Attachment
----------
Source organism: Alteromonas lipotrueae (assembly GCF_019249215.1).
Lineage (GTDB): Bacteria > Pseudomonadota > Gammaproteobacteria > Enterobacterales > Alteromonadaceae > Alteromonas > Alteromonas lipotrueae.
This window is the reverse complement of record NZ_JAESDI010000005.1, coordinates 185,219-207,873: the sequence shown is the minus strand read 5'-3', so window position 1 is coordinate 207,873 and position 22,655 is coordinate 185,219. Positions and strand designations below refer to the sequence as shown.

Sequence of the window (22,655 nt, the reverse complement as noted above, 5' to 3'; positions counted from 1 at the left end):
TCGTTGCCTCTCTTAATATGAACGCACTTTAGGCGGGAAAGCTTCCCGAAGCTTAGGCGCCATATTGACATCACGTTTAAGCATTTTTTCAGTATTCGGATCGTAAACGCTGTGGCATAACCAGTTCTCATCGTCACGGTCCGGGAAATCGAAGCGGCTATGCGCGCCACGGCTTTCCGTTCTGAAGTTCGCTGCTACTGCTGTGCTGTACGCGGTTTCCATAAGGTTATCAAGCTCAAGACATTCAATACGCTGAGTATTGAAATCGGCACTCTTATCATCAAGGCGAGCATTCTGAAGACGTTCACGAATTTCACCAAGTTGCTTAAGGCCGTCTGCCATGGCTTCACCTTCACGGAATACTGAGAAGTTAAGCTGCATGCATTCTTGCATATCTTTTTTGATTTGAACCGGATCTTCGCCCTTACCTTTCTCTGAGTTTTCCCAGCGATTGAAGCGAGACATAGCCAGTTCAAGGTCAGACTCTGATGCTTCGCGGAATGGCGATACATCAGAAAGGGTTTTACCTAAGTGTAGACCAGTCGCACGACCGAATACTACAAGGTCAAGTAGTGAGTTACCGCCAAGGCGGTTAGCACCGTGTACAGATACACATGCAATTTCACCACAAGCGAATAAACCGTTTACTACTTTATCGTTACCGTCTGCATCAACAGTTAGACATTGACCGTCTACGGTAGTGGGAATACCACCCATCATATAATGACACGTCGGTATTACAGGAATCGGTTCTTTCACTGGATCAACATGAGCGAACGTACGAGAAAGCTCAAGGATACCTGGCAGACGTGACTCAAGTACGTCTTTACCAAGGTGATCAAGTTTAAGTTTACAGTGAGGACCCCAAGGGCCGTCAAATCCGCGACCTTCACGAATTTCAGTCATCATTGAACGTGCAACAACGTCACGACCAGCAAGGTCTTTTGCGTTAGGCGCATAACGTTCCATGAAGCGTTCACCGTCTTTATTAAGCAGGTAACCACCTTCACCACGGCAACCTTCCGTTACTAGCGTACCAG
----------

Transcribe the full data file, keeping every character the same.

Source organism: Alteromonas lipotrueae (assembly GCF_019249215.1).
Lineage (GTDB): Bacteria > Pseudomonadota > Gammaproteobacteria > Enterobacterales > Alteromonadaceae > Alteromonas > Alteromonas lipotrueae.
This window is the reverse complement of record NZ_JAESDI010000005.1, coordinates 185,219-207,873: the sequence shown is the minus strand read 5'-3', so window position 1 is coordinate 207,873 and position 22,655 is coordinate 185,219. Positions and strand designations below refer to the sequence as shown.

Sequence of the window (22,655 nt, the reverse complement as noted above, 5' to 3'; positions counted from 1 at the left end):
TCGTTGCCTCTCTTAATATGAACGCACTTTAGGCGGGAAAGCTTCCCGAAGCTTAGGCGCCATATTGACATCACGTTTAAGCATTTTTTCAGTATTCGGATCGTAAACGCTGTGGCATAACCAGTTCTCATCGTCACGGTCCGGGAAATCGAAGCGGCTATGCGCGCCACGGCTTTCCGTTCTGAAGTTCGCTGCTACTGCTGTGCTGTACGCGGTTTCCATAAGGTTATCAAGCTCAAGACATTCAATACGCTGAGTATTGAAATCGGCACTCTTATCATCAAGGCGAGCATTCTGAAGACGTTCACGAATTTCACCAAGTTGCTTAAGGCCGTCTGCCATGGCTTCACCTTCACGGAATACTGAGAAGTTAAGCTGCATGCATTCTTGCATATCTTTTTTGATTTGAACCGGATCTTCGCCCTTACCTTTCTCTGAGTTTTCCCAGCGATTGAAGCGAGACATAGCCAGTTCAAGGTCAGACTCTGATGCTTCGCGGAATGGCGATACATCAGAAAGGGTTTTACCTAAGTGTAGACCAGTCGCACGACCGAATACTACAAGGTCAAGTAGTGAGTTACCGCCAAGGCGGTTAGCACCGTGTACAGATACACATGCAATTTCACCACAAGCGAATAAACCGTTTACTACTTTATCGTTACCGTCTGCATCAACAGTTAGACATTGACCGTCTACGGTAGTGGGAATACCACCCATCATATAATGACACGTCGGTATTACAGGAATCGGTTCTTTCACTGGATCAACATGAGCGAACGTACGAGAAAGCTCAAGGATACCTGGCAGACGTGACTCAAGTACGTCTTTACCAAGGTGATCAAGTTTAAGTTTACAGTGAGGACCCCAAGGGCCGTCAAATCCGCGACCTTCACGAATTTCAGTCATCATTGAACGTGCAACAACGTCACGACCAGCAAGGTCTTTTGCGTTAGGCGCATAACGTTCCATGAAGCGTTCACCGTCTTTATTAAGCAGGTAACCACCTTCACCACGGCAACCTTCCGTTACTAGCGTACCAG